Health Department website is helping clinics address shortages.
Amid the worst flu outbreak in years, a few Minnesota clinics have exhausted their vaccine supplies, prompting the state Health Department to launch an online exchange that matches clinics needing vaccine with those that have surpluses.
"It's sort of like a dating site for [health care] providers," said Kris Ehresmann, director of infectious disease epidemiology at the Health Department.
Although the flu outbreak may have peaked in Minnesota -- with 67 deaths and 1,824 patients hospitalized as of last week -- health officials say it's not too late to get a flu shot, and clinics say they're still busy.
By Tuesday afternoon, a few clinics were seeking vaccine on the website and about 20 were offering supplies.
The Health Department has worked with health care providers experiencing vaccine shortages before, but the exchange marks the first time it has launched an online tool to direct distribution of supplies. The department doesn't actually redistribute vaccines, which are privately purchased, but instead allows clinics statewide to coordinate among themselves to meet patient demand.
But the publicly viewable online site allows health care providers to shift vaccine supplies where they're most needed, whether they happen to be buyers or sellers, Ehresmann said. The exchange is essentially a Web bulletin board: Representatives of health care providers can log in without an account, post their needs, share their contact information and reply to other topic threads.
Nearly out of vaccine
United Family Medicine in St. Paul ran out of a certain kind of vaccine syringe last week and is seeking another clinic with the necessary supplies. Other clinics have posted their needs, as well, and some have already made connections within days of the website's launch.
"We are nearly out of vaccine, but not completely, so we hope to purchase enough to get us [through]," said Marge Dubbelde, clinical services manager at Western ObGyn, a chain of clinics west of the metro area. Her clinic was seeking injectable flu vaccines for adults and had already received three direct responses.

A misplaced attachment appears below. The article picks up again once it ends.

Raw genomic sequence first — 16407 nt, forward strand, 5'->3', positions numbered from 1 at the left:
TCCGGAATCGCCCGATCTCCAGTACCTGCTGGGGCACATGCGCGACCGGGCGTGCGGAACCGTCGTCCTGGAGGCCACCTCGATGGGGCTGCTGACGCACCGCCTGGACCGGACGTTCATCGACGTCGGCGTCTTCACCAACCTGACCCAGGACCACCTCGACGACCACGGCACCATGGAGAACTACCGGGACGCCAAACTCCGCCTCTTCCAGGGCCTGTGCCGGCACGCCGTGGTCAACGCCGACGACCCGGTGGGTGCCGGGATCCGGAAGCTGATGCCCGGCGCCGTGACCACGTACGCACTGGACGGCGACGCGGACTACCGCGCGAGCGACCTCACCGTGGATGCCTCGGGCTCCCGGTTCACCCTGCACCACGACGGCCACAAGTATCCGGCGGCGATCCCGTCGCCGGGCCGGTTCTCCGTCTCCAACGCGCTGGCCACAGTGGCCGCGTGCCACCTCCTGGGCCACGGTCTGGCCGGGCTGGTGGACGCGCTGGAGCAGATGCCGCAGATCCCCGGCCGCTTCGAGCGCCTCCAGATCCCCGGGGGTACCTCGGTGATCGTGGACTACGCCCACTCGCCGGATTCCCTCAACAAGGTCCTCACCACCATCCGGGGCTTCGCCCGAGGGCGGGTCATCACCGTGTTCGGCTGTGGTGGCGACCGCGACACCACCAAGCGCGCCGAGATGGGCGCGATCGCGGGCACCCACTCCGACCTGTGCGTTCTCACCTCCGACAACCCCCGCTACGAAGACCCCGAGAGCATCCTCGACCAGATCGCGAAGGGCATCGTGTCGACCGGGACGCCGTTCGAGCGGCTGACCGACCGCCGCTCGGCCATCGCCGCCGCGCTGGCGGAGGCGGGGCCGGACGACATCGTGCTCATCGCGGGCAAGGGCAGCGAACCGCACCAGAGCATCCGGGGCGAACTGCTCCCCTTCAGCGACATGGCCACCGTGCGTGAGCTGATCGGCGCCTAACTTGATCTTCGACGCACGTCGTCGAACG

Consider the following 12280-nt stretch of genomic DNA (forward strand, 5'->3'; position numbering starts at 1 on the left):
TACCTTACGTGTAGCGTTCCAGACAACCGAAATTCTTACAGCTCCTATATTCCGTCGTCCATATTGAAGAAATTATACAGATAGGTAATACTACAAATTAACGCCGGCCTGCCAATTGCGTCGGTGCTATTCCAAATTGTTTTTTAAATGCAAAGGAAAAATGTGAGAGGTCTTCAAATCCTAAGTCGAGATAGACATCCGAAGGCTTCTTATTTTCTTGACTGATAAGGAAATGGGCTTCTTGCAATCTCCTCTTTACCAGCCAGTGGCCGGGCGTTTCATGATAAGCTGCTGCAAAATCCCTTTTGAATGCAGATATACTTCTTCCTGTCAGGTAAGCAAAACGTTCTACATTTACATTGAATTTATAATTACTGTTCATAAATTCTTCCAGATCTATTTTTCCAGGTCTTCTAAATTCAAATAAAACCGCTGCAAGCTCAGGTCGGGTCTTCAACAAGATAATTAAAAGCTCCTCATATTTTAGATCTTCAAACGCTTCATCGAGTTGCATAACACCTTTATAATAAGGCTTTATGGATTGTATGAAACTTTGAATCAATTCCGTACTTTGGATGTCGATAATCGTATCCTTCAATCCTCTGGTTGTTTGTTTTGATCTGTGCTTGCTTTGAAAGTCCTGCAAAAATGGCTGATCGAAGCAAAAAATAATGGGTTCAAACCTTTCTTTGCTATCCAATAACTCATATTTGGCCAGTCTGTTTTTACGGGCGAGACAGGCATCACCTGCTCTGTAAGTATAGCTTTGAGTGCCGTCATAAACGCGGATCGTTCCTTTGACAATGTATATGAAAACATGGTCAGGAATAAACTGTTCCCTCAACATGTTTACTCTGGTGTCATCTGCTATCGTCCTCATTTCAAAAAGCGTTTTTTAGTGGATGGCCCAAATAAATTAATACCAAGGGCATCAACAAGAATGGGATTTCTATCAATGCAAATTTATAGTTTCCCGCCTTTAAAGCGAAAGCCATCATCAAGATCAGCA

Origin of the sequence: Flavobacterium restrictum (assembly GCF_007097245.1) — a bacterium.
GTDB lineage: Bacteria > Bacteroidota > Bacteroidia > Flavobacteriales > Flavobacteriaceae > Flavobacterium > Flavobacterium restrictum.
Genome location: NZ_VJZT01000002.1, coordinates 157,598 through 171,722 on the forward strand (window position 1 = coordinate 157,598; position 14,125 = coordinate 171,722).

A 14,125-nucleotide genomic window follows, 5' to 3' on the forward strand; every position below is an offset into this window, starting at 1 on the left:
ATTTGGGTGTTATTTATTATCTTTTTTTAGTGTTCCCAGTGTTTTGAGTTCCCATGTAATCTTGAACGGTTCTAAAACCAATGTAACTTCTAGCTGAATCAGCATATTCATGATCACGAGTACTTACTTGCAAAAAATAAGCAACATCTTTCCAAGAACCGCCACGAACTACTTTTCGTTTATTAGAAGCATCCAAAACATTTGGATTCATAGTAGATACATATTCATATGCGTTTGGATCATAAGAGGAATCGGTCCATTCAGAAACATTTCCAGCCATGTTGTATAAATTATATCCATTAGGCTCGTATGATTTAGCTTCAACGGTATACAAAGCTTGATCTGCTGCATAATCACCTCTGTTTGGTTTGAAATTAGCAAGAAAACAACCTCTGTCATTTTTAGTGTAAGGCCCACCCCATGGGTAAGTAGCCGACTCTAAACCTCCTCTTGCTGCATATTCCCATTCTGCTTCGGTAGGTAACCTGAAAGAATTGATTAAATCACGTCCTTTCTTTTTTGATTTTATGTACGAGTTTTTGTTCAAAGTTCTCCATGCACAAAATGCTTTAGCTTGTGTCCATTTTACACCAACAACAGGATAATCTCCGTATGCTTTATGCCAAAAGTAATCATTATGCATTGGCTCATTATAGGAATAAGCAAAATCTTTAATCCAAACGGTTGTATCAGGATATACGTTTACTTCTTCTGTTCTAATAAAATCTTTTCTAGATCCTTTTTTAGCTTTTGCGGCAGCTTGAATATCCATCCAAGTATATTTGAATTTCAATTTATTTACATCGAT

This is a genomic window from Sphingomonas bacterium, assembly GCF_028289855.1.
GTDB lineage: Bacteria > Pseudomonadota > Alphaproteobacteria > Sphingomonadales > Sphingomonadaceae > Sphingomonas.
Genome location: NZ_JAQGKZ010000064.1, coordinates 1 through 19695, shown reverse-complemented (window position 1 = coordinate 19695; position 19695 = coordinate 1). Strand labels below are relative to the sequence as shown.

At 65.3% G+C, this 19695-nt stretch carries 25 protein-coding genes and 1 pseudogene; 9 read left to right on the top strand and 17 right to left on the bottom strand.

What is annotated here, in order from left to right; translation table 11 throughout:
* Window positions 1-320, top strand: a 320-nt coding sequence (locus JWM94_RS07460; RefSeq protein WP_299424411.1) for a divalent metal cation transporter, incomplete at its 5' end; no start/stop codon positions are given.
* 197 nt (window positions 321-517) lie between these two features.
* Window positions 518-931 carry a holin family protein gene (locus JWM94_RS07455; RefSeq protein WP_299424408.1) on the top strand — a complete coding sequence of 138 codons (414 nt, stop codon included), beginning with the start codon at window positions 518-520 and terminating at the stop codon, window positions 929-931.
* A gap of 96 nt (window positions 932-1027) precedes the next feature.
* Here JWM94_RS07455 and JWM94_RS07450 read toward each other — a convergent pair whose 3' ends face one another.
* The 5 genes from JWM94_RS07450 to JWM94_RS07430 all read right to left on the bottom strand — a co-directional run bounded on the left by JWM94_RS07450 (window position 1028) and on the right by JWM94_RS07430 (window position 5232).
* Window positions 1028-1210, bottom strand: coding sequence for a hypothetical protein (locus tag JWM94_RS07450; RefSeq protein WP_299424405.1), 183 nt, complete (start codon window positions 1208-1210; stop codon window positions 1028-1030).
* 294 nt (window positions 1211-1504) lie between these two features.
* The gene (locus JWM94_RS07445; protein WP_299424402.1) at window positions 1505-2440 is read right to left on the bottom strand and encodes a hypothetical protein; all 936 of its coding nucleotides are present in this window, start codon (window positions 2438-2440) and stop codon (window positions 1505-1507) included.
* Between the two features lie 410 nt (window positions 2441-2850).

"I think it is a great tool, but currently is being underutilized," said Michelle Hanrahan, a wellness coordinator at Wellness Partners, which had already received a response seeking to purchase its extra vaccine.
"It seems like a good idea ... to meet unmet needs," said Steven Kastendieck, pharmacy operations manager and a residency program director at Abbott Northwestern Hospital in Minneapolis, which was offering 320 extra syringes of vaccine.
Since the exchange operates statewide, some logistical problems have cropped up. Western ObGyn has locations from Chanhassen to Winsted, Minn., for example, but couldn't find nearby clinics with vaccine to offer.
"The vaccine has to be transported at certain [temperatures], so we don't want to go too far to pick it up," Dubbelde said.
Ehresmann said she hopes providers in the same region will find each other soon, and streamline the vaccine exchanges.
"Vaccine in a refrigerator does the public health and well-being no good," Kastendieck said.
Jeff Hargarten is a University of Minnesota student reporter on assignment for the Star Tribune.
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